Philip has taught college history, English, and political science, and he has a doctorate in American history.
That's Not Fair!
Have you ever felt a situation was unfair? Maybe a sibling got something you didn't. Well, the French Revolution was about a group of people who felt the way their country operated was completely unfair. Let's look at why.
It's Good to be the King
In France in the late 1700s, when the country was faced with difficult economic times, the wealthy and powerful rarely felt the effects. Of course, everyone else DID suffer, which led to people feeling that the situation in France was unfair. One of the reasons many French people felt this way was due to ideas of the Enlightenment. The Enlightenment was a political movement that began in Europe, promoting equality and freedom for everyone.
The Third Estate
In 1789, the economic situation in France was so bad that King Louis XVI called for a meeting of the Estates-General. The Estates-General included three groups: leaders of the clergy (the First Estate), the nobility (the Second Estate), and pretty much everyone else (the Third Estate). The Estates-General was supposed to propose solutions to the economic crisis; however, the first two Estates refused any plan that would increase their taxes. In response, the Third Estate formed their own legislature called the National Assembly and met for the first time at a tennis court!
The Constitutional Monarchy
The National Assembly created a new constitution for France, and a statement of guiding principles for the country called 'The Declaration of the Rights of Man and of the Citizen.' France was on its way to establishing a democratic system with a permanent legislature, religious freedom, and equal treatment under the law. However, while these sweeping political changes were being made, the economic situation in France continued to get worse. In the summer of 1789, a mob, including some French soldiers, stormed the Bastille, a fortress and prison in Paris, and freed the prisoners there. Then in October 1789, a group of over 7,000 women marched on the royal palace of Versailles demanding economic reforms. These women even attacked the palace! In the end, the king promised to return to Paris to oversee political and economic changes. Instead, two years later, Louis tried to flee the Paris to start a counter-revolution, but was arrested. Many French people felt betrayed by their king's actions.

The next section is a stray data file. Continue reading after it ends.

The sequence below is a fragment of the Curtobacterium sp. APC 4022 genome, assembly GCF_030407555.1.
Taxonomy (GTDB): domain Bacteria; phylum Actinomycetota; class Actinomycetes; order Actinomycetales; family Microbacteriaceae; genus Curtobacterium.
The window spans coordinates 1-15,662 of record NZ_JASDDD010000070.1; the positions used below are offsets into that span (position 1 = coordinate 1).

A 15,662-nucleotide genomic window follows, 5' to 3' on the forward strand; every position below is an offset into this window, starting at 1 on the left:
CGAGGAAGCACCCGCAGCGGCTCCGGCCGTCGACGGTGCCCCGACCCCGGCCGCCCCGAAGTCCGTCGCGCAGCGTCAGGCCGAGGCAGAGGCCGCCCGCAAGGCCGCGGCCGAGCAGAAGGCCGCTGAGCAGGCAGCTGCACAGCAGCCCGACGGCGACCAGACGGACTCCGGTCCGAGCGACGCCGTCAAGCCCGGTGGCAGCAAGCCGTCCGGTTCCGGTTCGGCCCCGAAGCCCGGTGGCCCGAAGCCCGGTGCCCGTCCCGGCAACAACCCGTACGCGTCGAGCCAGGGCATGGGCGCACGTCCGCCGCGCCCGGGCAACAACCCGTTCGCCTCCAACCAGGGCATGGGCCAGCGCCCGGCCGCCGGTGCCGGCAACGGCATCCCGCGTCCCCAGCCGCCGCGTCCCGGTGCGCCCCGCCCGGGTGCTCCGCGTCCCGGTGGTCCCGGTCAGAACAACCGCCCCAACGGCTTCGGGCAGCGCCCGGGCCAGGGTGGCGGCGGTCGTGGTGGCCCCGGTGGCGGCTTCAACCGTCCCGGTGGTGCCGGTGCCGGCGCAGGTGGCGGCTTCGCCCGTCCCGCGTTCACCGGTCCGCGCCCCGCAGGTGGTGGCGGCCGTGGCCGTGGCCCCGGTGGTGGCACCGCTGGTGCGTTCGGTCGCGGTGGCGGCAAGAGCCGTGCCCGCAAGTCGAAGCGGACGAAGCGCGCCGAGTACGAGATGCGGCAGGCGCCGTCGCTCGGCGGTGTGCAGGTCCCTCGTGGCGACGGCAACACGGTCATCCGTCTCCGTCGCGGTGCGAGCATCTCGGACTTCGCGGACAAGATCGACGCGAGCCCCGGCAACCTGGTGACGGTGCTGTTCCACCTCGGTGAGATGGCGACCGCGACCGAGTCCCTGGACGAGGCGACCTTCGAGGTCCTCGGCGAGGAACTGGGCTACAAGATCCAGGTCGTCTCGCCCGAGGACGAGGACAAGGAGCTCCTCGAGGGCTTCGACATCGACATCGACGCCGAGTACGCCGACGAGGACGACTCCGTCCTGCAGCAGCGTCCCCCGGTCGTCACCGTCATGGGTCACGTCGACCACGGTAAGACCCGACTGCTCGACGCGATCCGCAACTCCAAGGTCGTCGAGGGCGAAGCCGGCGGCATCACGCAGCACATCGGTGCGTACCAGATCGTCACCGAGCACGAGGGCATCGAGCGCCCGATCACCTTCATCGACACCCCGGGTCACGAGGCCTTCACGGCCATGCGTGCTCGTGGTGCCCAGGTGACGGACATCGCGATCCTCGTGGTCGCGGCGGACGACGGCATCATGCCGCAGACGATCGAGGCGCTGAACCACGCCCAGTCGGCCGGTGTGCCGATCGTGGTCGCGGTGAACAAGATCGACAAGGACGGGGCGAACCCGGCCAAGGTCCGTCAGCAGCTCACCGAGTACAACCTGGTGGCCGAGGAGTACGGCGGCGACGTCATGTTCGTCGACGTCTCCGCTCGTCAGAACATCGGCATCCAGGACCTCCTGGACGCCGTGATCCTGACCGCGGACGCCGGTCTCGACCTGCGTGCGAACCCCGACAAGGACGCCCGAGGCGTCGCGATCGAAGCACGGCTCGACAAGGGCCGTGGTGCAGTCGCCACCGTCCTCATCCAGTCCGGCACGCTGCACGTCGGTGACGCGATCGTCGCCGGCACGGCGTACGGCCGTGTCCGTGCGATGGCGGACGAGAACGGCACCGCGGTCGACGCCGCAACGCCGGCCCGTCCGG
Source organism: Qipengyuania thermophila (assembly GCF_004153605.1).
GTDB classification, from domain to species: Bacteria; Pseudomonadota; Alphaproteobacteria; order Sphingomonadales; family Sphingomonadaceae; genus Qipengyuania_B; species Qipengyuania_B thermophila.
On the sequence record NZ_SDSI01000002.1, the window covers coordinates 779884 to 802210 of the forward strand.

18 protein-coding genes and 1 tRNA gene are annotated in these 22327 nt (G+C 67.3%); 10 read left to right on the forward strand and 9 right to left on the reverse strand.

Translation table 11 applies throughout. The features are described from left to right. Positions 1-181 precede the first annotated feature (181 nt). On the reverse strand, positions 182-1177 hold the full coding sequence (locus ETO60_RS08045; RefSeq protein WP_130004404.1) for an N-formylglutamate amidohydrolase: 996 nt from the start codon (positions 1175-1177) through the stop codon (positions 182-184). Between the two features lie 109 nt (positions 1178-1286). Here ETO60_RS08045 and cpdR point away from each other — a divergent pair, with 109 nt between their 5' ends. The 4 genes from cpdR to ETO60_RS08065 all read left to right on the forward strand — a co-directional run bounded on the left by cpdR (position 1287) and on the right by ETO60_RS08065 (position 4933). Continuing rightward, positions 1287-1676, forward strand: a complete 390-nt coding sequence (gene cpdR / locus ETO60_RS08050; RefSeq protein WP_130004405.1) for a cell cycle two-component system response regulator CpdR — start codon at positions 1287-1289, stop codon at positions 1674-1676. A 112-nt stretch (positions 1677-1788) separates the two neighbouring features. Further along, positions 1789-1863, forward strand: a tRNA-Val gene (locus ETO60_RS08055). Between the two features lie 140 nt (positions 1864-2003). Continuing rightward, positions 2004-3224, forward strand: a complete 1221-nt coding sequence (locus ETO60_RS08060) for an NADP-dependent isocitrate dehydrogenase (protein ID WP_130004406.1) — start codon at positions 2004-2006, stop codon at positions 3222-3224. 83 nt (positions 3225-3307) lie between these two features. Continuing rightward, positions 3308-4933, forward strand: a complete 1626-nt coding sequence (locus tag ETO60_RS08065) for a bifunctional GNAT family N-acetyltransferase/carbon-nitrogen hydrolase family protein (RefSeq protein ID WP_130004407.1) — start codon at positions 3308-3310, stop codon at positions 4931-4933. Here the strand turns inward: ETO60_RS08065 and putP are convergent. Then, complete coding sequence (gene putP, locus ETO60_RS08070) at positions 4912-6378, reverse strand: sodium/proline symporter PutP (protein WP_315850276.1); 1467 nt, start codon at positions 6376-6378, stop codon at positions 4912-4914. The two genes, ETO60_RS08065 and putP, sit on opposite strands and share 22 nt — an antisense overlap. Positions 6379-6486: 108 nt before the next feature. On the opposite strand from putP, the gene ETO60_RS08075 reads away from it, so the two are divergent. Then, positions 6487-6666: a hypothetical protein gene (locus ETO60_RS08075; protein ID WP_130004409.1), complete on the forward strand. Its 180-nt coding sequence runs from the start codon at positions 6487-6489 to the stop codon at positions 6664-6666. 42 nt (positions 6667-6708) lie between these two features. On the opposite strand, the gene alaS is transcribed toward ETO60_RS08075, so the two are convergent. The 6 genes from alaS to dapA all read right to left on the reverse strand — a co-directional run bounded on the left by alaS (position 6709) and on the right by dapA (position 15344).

In August of 1792, suspicion of the king boiled over. Revolutionaries stormed the palace and took the royal family into custody. The kings of other countries in Europe grew concerned with the political changes in France, so in the Brunswick Manifesto, they demanded that France restore the powers of the king. Eventually, the tensions between France and Austria boiled over into open warfare. Meanwhile, many French people continued to suffer due to a lack of food. These problems opened the door for more radical members of the new Legislative Assembly to take control in 1793. These radicals were called the Jacobins. The Jacobins believed the nobility and leaders of the Catholic Church were traitors and too dangerous to live. Thousands of clergy and nobles, including King Louis, were executed by a device called the guillotine.
Within a few short years, people were tiring of the violence of the Jacobins, so they were overthrown and replaced by a government called The Directory in 1795. A rising star in the French military named Napoleon Bonaparte led a revolt against The Directory and established himself as emperor in 1799, ending the French Revolution.
The French Revolution began as an example of the Enlightenment that promoted equality. The French created their first constitution through the National Assembly. However, economic problems and threats from abroad led to the rise of the Jacobins and the time known as The Terror. Finally, a military revolt by Napoleon Bonaparte ended the French Revolution.
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